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Long term monitoring of reactive gases and water soluble aerosol components at a remote field site in South East Scotland

By Marsailidh Twigg, Chiara Di Marco, Eiko Nemitz and Neil Cape


Long term deposition of inorganic reactive gases, such as NH3, HNO3, HCl, SO2 and their aerosol counter parts (NH4\ud +, NO3-, Cl- and SO42-) have been demonstrated to\ud contribute to the eutrophication and acidification of sensitive ecosystems. In addition,inorganic aerosols represent a significant proportion of tropospheric aerosols that have an important impact on human health and the climate system. Currently, PM2.5 and PM10 aerosols are mainly monitored by bulk mass methods. This however gives\ud very little information on the contribution of different aerosol compounds to the total mass and on aerosol sources. Long term real time measurements of chemically speciated inorganic aerosols and their precursor gases are needed to understand the sources of emissions, and aerosol processes in the atmosphere in order to implement effective emission reduction measures.\ud The MARGA (Monitoring instrument for AeRosols and reactive Gases, Applikon Analytical BV, Netherlands) is an instrument that provides long term real time (hourly)\ud measurements of water soluble inorganic aerosols (NH4\ud +, NO3-, SO42-, Cl-) and their gas precursor (NH3, HNO3, HNO2, SO2, HCl). The MARGA is based on a wet chemistry method that utilises rotating annular wet denuders for the capture of reactive trace gases and steam jet aerosol collectors (SJACs) for the collection of water soluble aerosols. Analysis is performed by online ion chromatography, providing hourly concentration values. Since June 2006 a MARGA has been operated continuously at Auchencorth Moss in South East Scotland. The site is a European ‘Supersite’ within the Co-operative Programme for Monitoring and Evaluation of the Long-range Transmission of Air Pollutants in Europe (EMEP). \ud Annual average concentrations ranged from 1.77 μg m-3 to 1.06 μg m-3, 0.10 μg m-3 to 0.12 μg m-3, 0.27 μg m-3to 0.71 μg m-3 for NH3, HNO3 and SO2 respectively, from June\ud 2006 to December 2009 at the site. High concentrations of NH3 and SO2 were frequently linked to wind direction, with the peaks in NH3 concentrations associated to local poultry farms, where as peaks in SO2 concentrations could be linked to coal fuelled power stations. Long range transport, on the other hand, could be used frequently to explain high concentration events of aerosols. High concentrations of\ud NH4+, NO3- and SO42-, could be related to air masses originating over the UK, Western Europe or Eastern Europe and Russia, whereas high Na+ and Cl- concentrations could\ud be linked to air masses originating either over the Atlantic Ocean or the Arctic. The result of long term monitoring using the MARGA system has led to a greater\ud understanding of atmospheric composition and the ability to attribute sources following large pollution events at Auchencorth Moss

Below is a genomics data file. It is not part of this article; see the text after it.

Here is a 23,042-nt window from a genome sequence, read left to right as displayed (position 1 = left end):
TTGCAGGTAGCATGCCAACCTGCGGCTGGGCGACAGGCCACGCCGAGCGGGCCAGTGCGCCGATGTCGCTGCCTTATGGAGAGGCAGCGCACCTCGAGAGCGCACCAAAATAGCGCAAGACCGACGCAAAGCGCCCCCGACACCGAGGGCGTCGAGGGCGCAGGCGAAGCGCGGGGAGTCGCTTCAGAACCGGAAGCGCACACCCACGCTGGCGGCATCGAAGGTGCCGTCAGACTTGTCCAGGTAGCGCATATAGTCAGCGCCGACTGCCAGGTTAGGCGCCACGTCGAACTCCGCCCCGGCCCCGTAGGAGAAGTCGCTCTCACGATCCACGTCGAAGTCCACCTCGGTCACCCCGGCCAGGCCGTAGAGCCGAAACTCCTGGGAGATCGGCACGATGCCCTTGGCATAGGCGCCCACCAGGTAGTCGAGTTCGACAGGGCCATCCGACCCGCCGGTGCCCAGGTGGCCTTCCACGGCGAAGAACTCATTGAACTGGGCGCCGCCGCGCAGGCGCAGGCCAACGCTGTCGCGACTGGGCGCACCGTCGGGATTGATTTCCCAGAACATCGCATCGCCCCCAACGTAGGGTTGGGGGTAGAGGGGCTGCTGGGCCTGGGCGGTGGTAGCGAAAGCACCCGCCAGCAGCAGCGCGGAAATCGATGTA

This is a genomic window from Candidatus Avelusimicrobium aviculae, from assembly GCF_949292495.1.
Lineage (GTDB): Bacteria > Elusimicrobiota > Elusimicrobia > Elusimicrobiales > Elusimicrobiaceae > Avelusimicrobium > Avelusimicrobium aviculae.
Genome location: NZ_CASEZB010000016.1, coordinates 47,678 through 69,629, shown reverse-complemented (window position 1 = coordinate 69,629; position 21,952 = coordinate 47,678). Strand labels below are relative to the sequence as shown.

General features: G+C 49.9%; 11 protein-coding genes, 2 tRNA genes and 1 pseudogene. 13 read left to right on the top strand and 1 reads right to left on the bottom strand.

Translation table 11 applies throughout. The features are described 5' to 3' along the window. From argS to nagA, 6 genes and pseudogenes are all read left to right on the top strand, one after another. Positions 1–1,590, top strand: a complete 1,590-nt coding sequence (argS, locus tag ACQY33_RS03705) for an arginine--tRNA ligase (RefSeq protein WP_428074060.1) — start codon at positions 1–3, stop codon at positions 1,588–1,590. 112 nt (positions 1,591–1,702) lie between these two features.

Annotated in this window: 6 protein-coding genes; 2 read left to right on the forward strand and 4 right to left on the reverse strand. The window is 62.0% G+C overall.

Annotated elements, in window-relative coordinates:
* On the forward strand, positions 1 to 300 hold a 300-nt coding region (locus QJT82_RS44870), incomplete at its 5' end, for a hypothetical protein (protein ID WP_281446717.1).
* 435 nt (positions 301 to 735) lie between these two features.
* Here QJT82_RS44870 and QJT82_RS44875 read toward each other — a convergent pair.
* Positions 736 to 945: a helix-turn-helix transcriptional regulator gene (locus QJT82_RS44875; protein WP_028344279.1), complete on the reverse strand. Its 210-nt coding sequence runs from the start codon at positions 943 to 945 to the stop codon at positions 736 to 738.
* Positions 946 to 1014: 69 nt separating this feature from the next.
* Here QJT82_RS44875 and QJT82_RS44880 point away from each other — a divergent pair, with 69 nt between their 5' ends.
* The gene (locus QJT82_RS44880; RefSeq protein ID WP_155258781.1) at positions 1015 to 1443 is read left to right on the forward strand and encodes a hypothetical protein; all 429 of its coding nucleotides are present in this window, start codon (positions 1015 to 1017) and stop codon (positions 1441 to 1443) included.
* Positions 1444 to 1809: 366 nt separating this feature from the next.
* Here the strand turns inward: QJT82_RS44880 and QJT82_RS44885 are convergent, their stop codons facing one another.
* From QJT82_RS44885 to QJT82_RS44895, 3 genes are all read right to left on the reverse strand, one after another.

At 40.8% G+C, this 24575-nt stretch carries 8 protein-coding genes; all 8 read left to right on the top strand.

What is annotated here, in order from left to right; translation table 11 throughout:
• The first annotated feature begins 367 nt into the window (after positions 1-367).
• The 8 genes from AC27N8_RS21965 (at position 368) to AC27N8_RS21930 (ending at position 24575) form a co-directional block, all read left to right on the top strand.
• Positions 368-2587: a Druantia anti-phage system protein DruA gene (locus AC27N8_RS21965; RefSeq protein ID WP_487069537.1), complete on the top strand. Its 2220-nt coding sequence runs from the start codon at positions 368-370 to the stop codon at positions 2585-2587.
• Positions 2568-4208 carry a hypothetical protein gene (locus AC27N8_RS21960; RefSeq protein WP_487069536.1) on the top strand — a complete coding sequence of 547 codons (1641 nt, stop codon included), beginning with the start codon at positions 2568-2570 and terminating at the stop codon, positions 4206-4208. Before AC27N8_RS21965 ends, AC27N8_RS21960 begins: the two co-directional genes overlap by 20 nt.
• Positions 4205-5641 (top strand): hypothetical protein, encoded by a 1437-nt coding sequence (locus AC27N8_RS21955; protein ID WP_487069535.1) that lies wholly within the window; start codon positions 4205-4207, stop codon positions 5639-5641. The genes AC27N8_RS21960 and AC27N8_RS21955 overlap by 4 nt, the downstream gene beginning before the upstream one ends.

Topics: Atmospheric Sciences
Year: 2010
OAI identifier: oai:nora.nerc.ac.uk:13138
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